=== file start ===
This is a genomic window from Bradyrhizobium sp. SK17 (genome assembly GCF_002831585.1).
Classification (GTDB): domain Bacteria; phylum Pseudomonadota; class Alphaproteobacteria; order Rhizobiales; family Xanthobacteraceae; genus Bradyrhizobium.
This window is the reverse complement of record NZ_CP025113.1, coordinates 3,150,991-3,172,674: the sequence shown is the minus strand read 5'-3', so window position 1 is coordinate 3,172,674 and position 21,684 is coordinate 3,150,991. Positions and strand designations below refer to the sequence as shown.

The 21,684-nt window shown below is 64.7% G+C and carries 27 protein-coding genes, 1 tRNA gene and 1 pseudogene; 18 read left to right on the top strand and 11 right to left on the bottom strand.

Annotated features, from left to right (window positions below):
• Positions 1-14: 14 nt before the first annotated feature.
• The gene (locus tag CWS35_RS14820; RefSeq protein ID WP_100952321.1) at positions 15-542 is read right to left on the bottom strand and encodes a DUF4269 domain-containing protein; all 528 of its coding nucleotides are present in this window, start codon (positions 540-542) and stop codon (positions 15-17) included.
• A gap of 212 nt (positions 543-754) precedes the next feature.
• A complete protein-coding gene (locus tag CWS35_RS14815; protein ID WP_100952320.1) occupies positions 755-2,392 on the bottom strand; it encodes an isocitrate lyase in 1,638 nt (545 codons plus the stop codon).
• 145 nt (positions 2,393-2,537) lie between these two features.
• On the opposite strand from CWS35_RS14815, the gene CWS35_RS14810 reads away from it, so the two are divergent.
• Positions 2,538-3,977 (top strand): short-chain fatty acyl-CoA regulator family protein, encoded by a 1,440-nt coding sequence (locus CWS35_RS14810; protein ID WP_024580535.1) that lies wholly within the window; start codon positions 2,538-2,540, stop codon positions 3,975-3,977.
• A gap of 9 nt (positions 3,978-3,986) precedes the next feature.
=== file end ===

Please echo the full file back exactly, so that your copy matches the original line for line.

This is a genomic window from Bradyrhizobium sp. SK17 (genome assembly GCF_002831585.1).
Classification (GTDB): domain Bacteria; phylum Pseudomonadota; class Alphaproteobacteria; order Rhizobiales; family Xanthobacteraceae; genus Bradyrhizobium.
This window is the reverse complement of record NZ_CP025113.1, coordinates 3,150,991-3,172,674: the sequence shown is the minus strand read 5'-3', so window position 1 is coordinate 3,172,674 and position 21,684 is coordinate 3,150,991. Positions and strand designations below refer to the sequence as shown.

The 21,684-nt window shown below is 64.7% G+C and carries 27 protein-coding genes, 1 tRNA gene and 1 pseudogene; 18 read left to right on the top strand and 11 right to left on the bottom strand.

Annotated features, from left to right (window positions below):
• Positions 1-14: 14 nt before the first annotated feature.
• The gene (locus tag CWS35_RS14820; RefSeq protein ID WP_100952321.1) at positions 15-542 is read right to left on the bottom strand and encodes a DUF4269 domain-containing protein; all 528 of its coding nucleotides are present in this window, start codon (positions 540-542) and stop codon (positions 15-17) included.
• A gap of 212 nt (positions 543-754) precedes the next feature.
• A complete protein-coding gene (locus tag CWS35_RS14815; protein ID WP_100952320.1) occupies positions 755-2,392 on the bottom strand; it encodes an isocitrate lyase in 1,638 nt (545 codons plus the stop codon).
• 145 nt (positions 2,393-2,537) lie between these two features.
• On the opposite strand from CWS35_RS14815, the gene CWS35_RS14810 reads away from it, so the two are divergent.
• Positions 2,538-3,977 (top strand): short-chain fatty acyl-CoA regulator family protein, encoded by a 1,440-nt coding sequence (locus CWS35_RS14810; protein ID WP_024580535.1) that lies wholly within the window; start codon positions 2,538-2,540, stop codon positions 3,975-3,977.
• A gap of 9 nt (positions 3,978-3,986) precedes the next feature.